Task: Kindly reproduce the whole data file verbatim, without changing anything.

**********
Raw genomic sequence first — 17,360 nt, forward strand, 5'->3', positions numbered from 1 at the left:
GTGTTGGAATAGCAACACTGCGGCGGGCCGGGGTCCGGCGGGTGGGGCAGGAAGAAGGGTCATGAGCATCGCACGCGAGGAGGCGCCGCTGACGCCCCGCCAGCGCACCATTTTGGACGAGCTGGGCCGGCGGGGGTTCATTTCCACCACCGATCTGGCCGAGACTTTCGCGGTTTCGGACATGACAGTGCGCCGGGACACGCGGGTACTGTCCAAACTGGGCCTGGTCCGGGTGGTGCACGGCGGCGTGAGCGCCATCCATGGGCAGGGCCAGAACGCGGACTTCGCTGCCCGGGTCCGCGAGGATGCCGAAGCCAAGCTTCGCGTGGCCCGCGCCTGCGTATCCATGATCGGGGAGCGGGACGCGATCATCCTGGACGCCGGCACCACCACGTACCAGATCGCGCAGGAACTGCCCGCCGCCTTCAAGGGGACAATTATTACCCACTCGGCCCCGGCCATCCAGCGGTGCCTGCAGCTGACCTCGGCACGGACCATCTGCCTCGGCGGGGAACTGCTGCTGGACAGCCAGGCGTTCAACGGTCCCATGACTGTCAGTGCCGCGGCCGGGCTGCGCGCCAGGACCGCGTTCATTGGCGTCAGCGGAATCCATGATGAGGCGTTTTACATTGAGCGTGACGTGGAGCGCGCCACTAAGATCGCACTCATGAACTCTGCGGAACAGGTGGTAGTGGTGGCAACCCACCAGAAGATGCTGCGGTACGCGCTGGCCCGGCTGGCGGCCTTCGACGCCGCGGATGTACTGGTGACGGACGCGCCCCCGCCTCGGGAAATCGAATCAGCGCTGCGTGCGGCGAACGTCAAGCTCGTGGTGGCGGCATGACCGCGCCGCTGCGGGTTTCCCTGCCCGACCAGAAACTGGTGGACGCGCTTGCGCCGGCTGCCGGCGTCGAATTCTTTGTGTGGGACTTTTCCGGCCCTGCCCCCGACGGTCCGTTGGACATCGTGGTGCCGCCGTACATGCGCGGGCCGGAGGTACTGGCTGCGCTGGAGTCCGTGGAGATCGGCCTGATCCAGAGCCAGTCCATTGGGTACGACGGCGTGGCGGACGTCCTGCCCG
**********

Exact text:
Raw genomic sequence first — 17,360 nt, forward strand, 5'->3', positions numbered from 1 at the left:
GTGTTGGAATAGCAACACTGCGGCGGGCCGGGGTCCGGCGGGTGGGGCAGGAAGAAGGGTCATGAGCATCGCACGCGAGGAGGCGCCGCTGACGCCCCGCCAGCGCACCATTTTGGACGAGCTGGGCCGGCGGGGGTTCATTTCCACCACCGATCTGGCCGAGACTTTCGCGGTTTCGGACATGACAGTGCGCCGGGACACGCGGGTACTGTCCAAACTGGGCCTGGTCCGGGTGGTGCACGGCGGCGTGAGCGCCATCCATGGGCAGGGCCAGAACGCGGACTTCGCTGCCCGGGTCCGCGAGGATGCCGAAGCCAAGCTTCGCGTGGCCCGCGCCTGCGTATCCATGATCGGGGAGCGGGACGCGATCATCCTGGACGCCGGCACCACCACGTACCAGATCGCGCAGGAACTGCCCGCCGCCTTCAAGGGGACAATTATTACCCACTCGGCCCCGGCCATCCAGCGGTGCCTGCAGCTGACCTCGGCACGGACCATCTGCCTCGGCGGGGAACTGCTGCTGGACAGCCAGGCGTTCAACGGTCCCATGACTGTCAGTGCCGCGGCCGGGCTGCGCGCCAGGACCGCGTTCATTGGCGTCAGCGGAATCCATGATGAGGCGTTTTACATTGAGCGTGACGTGGAGCGCGCCACTAAGATCGCACTCATGAACTCTGCGGAACAGGTGGTAGTGGTGGCAACCCACCAGAAGATGCTGCGGTACGCGCTGGCCCGGCTGGCGGCCTTCGACGCCGCGGATGTACTGGTGACGGACGCGCCCCCGCCTCGGGAAATCGAATCAGCGCTGCGTGCGGCGAACGTCAAGCTCGTGGTGGCGGCATGACCGCGCCGCTGCGGGTTTCCCTGCCCGACCAGAAACTGGTGGACGCGCTTGCGCCGGCTGCCGGCGTCGAATTCTTTGTGTGGGACTTTTCCGGCCCTGCCCCCGACGGTCCGTTGGACATCGTGGTGCCGCCGTACATGCGCGGGCCGGAGGTACTGGCTGCGCTGGAGTCCGTGGAGATCGGCCTGATCCAGAGCCAGTCCATTGGGTACGACGGCGTGGCGGACGTCCTGCCCG